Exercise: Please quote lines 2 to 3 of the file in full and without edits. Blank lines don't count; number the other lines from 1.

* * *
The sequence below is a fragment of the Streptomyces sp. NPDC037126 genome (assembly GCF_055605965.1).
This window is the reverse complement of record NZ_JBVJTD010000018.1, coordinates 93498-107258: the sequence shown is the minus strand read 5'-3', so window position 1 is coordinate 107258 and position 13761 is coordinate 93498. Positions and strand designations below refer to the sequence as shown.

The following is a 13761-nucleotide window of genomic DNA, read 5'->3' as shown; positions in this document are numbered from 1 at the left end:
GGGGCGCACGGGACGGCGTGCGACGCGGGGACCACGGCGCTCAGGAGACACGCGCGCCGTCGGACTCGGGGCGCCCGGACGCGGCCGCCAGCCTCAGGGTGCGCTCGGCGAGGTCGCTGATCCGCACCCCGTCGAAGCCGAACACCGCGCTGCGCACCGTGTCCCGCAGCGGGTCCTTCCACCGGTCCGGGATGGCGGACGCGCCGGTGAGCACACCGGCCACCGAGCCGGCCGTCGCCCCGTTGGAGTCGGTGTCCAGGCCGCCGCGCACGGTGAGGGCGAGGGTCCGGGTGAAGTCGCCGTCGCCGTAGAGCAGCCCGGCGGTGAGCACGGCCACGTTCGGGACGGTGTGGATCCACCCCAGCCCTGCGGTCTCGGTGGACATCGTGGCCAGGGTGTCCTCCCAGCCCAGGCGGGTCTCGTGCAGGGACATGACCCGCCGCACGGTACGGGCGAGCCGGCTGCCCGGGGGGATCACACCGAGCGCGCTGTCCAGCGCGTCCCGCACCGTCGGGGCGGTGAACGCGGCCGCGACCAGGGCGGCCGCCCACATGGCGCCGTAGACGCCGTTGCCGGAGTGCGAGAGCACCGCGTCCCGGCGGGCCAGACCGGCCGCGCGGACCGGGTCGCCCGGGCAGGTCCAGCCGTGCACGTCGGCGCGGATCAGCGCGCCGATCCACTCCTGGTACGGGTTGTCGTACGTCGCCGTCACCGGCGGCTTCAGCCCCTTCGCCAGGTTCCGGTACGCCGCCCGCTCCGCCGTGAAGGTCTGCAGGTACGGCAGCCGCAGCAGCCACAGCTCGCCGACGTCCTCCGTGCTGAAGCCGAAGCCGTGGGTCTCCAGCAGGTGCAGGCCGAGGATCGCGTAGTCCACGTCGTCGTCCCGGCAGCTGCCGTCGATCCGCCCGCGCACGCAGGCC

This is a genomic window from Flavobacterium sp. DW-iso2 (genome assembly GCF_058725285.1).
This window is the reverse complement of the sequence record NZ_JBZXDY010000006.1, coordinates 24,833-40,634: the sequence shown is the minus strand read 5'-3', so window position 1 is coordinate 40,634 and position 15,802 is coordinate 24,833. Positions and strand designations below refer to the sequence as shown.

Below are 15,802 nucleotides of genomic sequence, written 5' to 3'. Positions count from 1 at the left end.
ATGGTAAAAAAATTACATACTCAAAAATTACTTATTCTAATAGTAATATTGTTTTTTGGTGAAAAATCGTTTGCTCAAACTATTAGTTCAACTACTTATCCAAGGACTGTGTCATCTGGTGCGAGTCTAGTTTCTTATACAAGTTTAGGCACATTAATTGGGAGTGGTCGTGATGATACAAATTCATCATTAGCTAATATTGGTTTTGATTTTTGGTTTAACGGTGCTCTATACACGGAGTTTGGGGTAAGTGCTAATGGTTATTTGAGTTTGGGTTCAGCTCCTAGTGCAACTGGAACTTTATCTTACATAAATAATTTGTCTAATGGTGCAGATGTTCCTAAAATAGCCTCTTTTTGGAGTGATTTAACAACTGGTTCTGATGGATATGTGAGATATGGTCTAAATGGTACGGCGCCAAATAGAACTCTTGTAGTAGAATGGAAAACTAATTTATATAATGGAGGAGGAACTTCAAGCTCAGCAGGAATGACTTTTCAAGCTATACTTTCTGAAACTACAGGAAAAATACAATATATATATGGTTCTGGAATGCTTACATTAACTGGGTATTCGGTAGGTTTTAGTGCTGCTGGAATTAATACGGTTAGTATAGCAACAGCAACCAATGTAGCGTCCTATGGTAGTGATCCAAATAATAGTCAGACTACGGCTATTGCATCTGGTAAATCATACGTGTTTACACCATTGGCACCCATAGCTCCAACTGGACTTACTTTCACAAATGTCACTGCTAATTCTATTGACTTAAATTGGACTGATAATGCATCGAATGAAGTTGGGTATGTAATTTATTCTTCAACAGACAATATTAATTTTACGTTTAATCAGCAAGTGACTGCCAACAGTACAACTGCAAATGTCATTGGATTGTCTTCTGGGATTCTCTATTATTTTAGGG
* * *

This window is the reverse complement of record NZ_JBVJTD010000018.1, coordinates 93498-107258: the sequence shown is the minus strand read 5'-3', so window position 1 is coordinate 107258 and position 13761 is coordinate 93498. Positions and strand designations below refer to the sequence as shown.

The following is a 13761-nucleotide window of genomic DNA, read 5'->3' as shown; positions in this document are numbered from 1 at the left end: